In the wake of the Arab Spring, newer media and older forms (such as the daily newspaper) have gradually made it easier for Middle East countries to participate in public debates from a variety of ideological perspectives.
Polarization in the Arab world may be the result of political systems that have opened themselves up to political debate, but not given healthy ways in which to translate political debate into political outcomes.
Trust in democracy and its institutions are essential to the democratic process making recent campaign rhetoric in the United States regarding rigged elections all the more troubling.
The time is ripe for Indonesia, India, and Japan to shed their inhibitions and redouble their efforts to strengthen the foundations of Myanmar’s democracy.
Hisham Geneina’s trial is a tool to deter sharing information about corruption within state institutions.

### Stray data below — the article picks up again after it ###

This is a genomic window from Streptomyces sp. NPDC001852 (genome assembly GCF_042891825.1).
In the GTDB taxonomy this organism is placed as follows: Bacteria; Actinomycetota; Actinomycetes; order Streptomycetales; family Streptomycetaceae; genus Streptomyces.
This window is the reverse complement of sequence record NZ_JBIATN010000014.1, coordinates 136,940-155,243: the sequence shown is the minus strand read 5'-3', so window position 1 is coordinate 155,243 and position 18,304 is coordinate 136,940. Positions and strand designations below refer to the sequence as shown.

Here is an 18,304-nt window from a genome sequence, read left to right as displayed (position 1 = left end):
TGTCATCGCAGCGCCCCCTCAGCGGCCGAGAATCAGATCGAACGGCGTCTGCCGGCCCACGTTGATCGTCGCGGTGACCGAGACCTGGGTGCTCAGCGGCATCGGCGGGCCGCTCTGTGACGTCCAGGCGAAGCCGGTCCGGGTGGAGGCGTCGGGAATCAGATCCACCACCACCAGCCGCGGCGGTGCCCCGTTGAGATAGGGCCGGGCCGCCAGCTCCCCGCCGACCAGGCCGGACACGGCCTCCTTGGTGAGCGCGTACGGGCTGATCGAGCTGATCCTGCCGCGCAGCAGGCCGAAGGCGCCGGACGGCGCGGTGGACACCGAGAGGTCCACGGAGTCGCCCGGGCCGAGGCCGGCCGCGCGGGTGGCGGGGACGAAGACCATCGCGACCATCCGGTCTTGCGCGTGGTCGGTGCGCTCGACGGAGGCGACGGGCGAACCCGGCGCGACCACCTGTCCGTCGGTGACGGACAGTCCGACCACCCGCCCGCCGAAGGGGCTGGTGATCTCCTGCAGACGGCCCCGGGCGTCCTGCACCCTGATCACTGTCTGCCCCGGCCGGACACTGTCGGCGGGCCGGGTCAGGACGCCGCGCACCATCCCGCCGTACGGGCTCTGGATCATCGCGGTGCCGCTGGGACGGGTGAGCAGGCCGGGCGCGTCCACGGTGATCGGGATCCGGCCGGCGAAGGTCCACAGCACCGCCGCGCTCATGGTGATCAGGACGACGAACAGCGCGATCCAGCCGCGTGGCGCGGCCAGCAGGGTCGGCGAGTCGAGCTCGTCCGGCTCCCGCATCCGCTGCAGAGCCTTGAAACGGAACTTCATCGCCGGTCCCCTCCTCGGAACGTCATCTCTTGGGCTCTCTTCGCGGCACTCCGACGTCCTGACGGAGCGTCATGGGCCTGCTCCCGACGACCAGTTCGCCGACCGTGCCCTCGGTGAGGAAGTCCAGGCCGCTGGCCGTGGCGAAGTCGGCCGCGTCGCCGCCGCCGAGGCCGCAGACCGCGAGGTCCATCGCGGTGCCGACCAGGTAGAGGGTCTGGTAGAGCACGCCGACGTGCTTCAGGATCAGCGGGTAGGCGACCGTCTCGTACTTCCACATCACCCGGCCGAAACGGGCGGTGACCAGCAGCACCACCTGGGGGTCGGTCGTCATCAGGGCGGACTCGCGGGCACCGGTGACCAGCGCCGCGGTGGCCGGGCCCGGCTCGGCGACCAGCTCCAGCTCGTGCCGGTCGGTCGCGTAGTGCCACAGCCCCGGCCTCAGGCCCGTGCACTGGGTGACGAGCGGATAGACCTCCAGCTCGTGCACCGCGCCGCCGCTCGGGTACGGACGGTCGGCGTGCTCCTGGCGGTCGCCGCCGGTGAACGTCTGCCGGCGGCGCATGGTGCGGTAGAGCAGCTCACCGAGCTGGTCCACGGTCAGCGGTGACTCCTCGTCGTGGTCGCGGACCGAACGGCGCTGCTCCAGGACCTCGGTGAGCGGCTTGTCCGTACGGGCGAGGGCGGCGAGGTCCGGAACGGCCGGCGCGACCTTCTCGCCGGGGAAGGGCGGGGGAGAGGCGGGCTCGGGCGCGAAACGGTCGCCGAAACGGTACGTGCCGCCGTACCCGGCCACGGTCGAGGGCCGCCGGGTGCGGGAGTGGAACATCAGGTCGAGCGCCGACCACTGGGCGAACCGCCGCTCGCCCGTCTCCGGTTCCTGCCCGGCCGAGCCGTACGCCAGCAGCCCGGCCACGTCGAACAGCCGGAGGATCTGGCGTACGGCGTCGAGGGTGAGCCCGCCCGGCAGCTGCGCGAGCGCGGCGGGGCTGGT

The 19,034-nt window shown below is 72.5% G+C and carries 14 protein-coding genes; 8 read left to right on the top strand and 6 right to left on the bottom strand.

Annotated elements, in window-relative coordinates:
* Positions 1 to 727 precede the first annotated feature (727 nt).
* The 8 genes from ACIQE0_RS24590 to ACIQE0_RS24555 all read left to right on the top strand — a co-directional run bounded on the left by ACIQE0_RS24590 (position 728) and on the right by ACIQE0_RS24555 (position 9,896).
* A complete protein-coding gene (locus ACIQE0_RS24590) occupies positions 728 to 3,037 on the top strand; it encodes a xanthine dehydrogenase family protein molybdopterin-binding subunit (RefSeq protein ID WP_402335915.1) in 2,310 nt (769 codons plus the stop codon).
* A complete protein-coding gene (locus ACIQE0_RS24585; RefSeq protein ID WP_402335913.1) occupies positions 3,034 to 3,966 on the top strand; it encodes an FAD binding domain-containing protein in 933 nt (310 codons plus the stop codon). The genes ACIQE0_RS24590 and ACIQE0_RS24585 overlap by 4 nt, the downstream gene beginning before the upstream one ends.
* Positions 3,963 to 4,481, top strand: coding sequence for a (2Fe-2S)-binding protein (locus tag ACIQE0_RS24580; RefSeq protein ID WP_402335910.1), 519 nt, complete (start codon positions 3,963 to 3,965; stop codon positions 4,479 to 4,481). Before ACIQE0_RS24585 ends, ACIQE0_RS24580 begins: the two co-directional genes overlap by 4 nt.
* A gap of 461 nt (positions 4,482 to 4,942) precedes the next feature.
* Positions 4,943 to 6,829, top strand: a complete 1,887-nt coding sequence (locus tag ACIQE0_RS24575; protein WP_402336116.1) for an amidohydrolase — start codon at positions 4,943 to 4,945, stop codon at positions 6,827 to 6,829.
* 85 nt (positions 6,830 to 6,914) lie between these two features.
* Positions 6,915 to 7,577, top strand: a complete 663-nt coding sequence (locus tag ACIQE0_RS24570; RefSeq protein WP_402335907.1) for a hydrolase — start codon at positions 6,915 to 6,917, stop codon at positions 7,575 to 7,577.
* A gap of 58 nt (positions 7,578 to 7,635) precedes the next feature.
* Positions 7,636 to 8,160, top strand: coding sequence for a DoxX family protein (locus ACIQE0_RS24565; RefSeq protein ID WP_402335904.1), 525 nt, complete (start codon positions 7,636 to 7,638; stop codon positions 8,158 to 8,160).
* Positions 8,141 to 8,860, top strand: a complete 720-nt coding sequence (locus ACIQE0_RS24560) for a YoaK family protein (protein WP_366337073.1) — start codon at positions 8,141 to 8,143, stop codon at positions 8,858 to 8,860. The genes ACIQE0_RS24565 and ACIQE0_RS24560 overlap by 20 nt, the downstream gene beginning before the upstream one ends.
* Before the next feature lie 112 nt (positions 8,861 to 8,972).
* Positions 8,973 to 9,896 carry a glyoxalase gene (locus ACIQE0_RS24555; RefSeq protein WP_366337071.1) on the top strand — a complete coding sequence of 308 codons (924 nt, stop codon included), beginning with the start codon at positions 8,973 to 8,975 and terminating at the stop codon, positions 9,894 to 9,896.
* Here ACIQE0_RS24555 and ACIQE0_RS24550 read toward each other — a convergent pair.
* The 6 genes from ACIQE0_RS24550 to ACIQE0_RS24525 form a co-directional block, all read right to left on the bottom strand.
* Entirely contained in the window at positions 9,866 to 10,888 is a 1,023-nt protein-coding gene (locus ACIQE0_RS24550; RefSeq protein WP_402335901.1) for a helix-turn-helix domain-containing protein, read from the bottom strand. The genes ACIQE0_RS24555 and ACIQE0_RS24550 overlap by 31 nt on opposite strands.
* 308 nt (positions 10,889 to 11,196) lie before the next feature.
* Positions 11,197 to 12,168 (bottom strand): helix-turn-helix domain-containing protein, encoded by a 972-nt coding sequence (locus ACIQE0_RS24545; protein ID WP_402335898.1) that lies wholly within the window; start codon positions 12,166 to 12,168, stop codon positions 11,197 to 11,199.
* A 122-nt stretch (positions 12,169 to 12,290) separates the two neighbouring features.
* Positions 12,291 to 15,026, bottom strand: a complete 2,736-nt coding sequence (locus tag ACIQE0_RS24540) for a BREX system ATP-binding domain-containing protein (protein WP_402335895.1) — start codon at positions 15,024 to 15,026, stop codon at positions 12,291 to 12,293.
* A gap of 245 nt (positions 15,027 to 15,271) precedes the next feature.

With sufficient numbers, individuals and civil society movements can bring about change and dismantle corrupt institutions—but it demands huge courage.
While Egypt’s uprising has become synonymous with the successful use of social media to overthrow an entrenched authoritarian regime, social media may also have contributed to its failure of the revolution.
Women’s political empowerment work can and should be part of the core agenda for responding to challenging democratic transitions.
Any election law needs to be inclusive, and needs to take into account the views of the electorate, so that people feel it is representative and fair. Until that happens in Jordan, all election laws, current and future, are going to be criticized.
The troubling, even alarming trend of closing space for civil society around the world has a direct but not always recognized link to the large problem of state fragility.